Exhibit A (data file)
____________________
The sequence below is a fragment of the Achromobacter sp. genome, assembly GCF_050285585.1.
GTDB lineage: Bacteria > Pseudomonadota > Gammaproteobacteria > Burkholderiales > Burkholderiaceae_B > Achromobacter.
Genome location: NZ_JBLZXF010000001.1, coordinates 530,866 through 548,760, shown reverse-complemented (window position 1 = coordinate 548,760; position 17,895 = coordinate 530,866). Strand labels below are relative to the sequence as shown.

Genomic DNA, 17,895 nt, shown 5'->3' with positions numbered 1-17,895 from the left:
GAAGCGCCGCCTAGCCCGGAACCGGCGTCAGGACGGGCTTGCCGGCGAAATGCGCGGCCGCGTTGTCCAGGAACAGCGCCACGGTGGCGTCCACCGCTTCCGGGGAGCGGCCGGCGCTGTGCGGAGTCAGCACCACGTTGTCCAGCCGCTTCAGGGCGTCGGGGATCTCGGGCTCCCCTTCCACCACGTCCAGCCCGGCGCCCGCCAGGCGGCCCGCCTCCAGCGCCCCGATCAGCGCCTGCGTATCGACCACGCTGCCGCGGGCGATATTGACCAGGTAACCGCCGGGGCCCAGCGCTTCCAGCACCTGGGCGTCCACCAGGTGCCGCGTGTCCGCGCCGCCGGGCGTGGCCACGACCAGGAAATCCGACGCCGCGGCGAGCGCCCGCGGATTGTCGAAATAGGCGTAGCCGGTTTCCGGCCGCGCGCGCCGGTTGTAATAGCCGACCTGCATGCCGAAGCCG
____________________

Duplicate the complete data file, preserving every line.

The sequence below is a fragment of the Achromobacter sp. genome, assembly GCF_050285585.1.
GTDB lineage: Bacteria > Pseudomonadota > Gammaproteobacteria > Burkholderiales > Burkholderiaceae_B > Achromobacter.
Genome location: NZ_JBLZXF010000001.1, coordinates 530,866 through 548,760, shown reverse-complemented (window position 1 = coordinate 548,760; position 17,895 = coordinate 530,866). Strand labels below are relative to the sequence as shown.

Genomic DNA, 17,895 nt, shown 5'->3' with positions numbered 1-17,895 from the left:
GAAGCGCCGCCTAGCCCGGAACCGGCGTCAGGACGGGCTTGCCGGCGAAATGCGCGGCCGCGTTGTCCAGGAACAGCGCCACGGTGGCGTCCACCGCTTCCGGGGAGCGGCCGGCGCTGTGCGGAGTCAGCACCACGTTGTCCAGCCGCTTCAGGGCGTCGGGGATCTCGGGCTCCCCTTCCACCACGTCCAGCCCGGCGCCCGCCAGGCGGCCCGCCTCCAGCGCCCCGATCAGCGCCTGCGTATCGACCACGCTGCCGCGGGCGATATTGACCAGGTAACCGCCGGGGCCCAGCGCTTCCAGCACCTGGGCGTCCACCAGGTGCCGCGTGTCCGCGCCGCCGGGCGTGGCCACGACCAGGAAATCCGACGCCGCGGCGAGCGCCCGCGGATTGTCGAAATAGGCGTAGCCGGTTTCCGGCCGCGCGCGCCGGTTGTAATAGCCGACCTGCATGCCGAAGCCG